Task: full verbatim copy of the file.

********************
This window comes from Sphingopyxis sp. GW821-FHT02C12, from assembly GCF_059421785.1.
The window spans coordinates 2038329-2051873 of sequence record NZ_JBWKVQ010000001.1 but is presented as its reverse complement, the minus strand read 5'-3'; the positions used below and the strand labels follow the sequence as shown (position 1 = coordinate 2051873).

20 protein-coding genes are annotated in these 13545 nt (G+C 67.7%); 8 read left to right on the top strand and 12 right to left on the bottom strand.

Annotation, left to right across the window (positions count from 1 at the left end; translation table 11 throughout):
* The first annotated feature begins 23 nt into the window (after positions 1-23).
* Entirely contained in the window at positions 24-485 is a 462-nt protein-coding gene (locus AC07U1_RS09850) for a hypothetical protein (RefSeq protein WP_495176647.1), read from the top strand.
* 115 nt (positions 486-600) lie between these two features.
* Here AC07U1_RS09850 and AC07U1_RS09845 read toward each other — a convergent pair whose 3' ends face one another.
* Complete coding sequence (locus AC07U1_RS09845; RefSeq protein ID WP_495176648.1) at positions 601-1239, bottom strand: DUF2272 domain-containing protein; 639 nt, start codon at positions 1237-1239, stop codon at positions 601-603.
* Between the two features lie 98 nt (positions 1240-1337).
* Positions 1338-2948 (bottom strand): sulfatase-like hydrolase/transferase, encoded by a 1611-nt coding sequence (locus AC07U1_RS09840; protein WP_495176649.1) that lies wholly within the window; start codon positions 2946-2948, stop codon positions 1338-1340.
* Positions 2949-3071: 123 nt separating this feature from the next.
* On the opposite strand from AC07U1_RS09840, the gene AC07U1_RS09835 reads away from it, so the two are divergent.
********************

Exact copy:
This window comes from Sphingopyxis sp. GW821-FHT02C12, from assembly GCF_059421785.1.
The window spans coordinates 2038329-2051873 of sequence record NZ_JBWKVQ010000001.1 but is presented as its reverse complement, the minus strand read 5'-3'; the positions used below and the strand labels follow the sequence as shown (position 1 = coordinate 2051873).

20 protein-coding genes are annotated in these 13545 nt (G+C 67.7%); 8 read left to right on the top strand and 12 right to left on the bottom strand.

Annotation, left to right across the window (positions count from 1 at the left end; translation table 11 throughout):
* The first annotated feature begins 23 nt into the window (after positions 1-23).
* Entirely contained in the window at positions 24-485 is a 462-nt protein-coding gene (locus AC07U1_RS09850) for a hypothetical protein (RefSeq protein WP_495176647.1), read from the top strand.
* 115 nt (positions 486-600) lie between these two features.
* Here AC07U1_RS09850 and AC07U1_RS09845 read toward each other — a convergent pair whose 3' ends face one another.
* Complete coding sequence (locus AC07U1_RS09845; RefSeq protein ID WP_495176648.1) at positions 601-1239, bottom strand: DUF2272 domain-containing protein; 639 nt, start codon at positions 1237-1239, stop codon at positions 601-603.
* Between the two features lie 98 nt (positions 1240-1337).
* Positions 1338-2948 (bottom strand): sulfatase-like hydrolase/transferase, encoded by a 1611-nt coding sequence (locus AC07U1_RS09840; protein WP_495176649.1) that lies wholly within the window; start codon positions 2946-2948, stop codon positions 1338-1340.
* Positions 2949-3071: 123 nt separating this feature from the next.
* On the opposite strand from AC07U1_RS09840, the gene AC07U1_RS09835 reads away from it, so the two are divergent.